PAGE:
“These last worked only one hour, and you have made them equal to us who have borne the burden of the day and the scorching heat” (Matthew 20:12, ESV).
Jesus, the master storyteller, spoke of a fictitious vineyard. The owner hired day laborers at different times throughout the day. Some were hired in the morning, some at lunch, and some in the afternoon. Some were even hired shortly before quitting time.
When the owner paid up at the end of the day he gave those who’d worked only one hour a full day’s wage. Those hired early in the morning grew excited. They imagined they’d receive much more than a full day’s wage. They deserved more than those who’d showed up at the end of the day, after all.
But they were shocked to discover the same payment. “You have made THEM equal to US,” they said. They felt they deserved more, for they had borne the burden of the day. They had worked through the scorching heat. Certainly their labor was worth more.
But this master didn’t oblige. “Did you not agree with me on you wage?” He asked. He had not robbed them in the slightest.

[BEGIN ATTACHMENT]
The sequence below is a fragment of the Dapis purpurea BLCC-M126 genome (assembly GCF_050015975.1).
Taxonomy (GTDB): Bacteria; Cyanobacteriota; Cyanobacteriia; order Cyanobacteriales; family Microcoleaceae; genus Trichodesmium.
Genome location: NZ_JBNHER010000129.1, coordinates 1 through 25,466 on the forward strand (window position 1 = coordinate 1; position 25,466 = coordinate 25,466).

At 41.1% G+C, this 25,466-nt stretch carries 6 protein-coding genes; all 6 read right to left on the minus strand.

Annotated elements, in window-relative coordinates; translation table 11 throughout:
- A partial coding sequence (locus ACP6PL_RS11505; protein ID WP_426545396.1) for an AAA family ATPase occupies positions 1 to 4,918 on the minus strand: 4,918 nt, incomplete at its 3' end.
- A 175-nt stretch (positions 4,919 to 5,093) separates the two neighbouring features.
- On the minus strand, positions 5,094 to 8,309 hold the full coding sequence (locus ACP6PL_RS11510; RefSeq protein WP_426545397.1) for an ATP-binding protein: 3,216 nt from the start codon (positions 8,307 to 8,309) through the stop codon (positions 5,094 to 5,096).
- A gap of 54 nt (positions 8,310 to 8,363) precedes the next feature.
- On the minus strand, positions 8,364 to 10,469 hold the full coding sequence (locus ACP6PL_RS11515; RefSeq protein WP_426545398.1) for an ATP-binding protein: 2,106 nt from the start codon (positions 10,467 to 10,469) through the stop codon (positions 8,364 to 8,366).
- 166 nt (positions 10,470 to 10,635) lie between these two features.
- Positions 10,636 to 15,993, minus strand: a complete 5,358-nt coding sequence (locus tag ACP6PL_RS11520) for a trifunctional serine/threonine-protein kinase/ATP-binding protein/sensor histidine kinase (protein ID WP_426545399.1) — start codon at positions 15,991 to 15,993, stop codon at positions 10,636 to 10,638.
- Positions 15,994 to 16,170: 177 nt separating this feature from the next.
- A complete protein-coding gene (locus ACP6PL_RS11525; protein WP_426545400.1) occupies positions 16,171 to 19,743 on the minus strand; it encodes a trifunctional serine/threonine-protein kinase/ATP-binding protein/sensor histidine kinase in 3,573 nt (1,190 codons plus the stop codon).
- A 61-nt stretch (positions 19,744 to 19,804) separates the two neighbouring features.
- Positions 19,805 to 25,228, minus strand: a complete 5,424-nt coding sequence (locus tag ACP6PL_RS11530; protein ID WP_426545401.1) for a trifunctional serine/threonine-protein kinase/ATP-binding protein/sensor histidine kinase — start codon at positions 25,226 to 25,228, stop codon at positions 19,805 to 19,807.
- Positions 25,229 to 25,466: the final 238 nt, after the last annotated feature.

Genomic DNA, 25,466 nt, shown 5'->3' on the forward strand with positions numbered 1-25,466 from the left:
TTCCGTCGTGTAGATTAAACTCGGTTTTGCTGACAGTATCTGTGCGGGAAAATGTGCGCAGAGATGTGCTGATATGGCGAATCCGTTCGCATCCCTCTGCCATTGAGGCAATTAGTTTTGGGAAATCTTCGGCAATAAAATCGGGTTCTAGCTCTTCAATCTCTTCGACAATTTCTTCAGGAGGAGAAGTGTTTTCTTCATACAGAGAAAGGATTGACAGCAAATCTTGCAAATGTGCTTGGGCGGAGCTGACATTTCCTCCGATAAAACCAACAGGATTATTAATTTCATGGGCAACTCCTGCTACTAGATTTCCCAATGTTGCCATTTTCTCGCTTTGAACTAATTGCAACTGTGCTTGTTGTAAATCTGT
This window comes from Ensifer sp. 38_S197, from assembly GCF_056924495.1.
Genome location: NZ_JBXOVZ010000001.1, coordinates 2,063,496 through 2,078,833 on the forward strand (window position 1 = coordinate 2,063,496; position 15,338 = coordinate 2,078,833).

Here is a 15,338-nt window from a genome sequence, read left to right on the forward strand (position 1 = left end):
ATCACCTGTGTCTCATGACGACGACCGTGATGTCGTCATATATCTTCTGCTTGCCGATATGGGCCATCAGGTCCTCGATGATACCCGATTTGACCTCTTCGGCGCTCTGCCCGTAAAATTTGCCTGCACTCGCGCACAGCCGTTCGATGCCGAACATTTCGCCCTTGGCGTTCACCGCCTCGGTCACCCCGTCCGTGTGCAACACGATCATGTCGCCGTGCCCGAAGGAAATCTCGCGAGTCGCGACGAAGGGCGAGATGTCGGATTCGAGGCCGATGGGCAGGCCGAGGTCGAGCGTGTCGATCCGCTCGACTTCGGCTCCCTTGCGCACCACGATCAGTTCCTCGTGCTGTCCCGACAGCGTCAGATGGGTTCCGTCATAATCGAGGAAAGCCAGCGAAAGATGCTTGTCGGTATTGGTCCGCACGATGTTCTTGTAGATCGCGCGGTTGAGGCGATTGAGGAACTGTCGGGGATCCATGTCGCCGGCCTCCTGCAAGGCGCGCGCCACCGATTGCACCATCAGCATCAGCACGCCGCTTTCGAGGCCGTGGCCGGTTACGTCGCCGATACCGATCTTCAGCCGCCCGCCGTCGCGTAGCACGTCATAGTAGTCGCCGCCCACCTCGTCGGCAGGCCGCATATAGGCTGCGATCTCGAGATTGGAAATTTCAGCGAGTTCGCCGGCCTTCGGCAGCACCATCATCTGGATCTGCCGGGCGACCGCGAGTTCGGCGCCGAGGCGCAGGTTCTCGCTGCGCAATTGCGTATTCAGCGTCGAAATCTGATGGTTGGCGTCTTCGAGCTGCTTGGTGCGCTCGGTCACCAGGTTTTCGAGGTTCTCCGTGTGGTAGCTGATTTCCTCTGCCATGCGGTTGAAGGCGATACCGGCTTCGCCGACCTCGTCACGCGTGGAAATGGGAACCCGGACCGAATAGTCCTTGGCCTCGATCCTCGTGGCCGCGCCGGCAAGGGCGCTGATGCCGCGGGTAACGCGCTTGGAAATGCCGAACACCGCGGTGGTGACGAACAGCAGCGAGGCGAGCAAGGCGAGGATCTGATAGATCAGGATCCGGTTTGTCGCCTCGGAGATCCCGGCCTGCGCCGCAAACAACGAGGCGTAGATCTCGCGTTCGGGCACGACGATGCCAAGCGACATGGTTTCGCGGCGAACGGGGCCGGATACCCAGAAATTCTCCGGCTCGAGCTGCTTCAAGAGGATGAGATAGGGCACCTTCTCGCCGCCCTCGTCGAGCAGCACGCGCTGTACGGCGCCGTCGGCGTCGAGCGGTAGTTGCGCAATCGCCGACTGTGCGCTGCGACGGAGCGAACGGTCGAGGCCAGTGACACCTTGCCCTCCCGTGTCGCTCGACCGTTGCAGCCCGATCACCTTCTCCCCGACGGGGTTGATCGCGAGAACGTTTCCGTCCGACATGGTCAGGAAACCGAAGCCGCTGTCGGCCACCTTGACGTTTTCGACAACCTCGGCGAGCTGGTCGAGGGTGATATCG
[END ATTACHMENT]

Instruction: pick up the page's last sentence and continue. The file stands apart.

I think the attitude of the early morning laborers often creeps into the modern heart. This is part of the reason church leaders have a hard time celebrating the next generation. We remember all the work we’ve endured. We remember the hard times, the scorching heat. It can be difficult for people who’ve gone through years of service to have joy for those who’ve come recently.
But Christ rewards us for our faithfulness to the hours he’s asked US to work. Not THEIR hours, but OURS. We don’t choose when we are born, when we are called. We cannot choose the generation we are part of. It makes no sense to begrudge someone for the hour they showed up. He is a good Master, and however He rewards us is grace.
My whole life I’ve heard of the glorious days of the Jesus Movement of the 60s and 70s. Born in 1978, I missed it entirely. But I’ve heard the stories. At times, I’ve been envious of those days, wishing I’d been there. Now my temptation is to belittle the millenials behind me. But all of this is futile, for there is a work to do today.
My resolution: Do MY job, because I certainly cannot do anyone else's.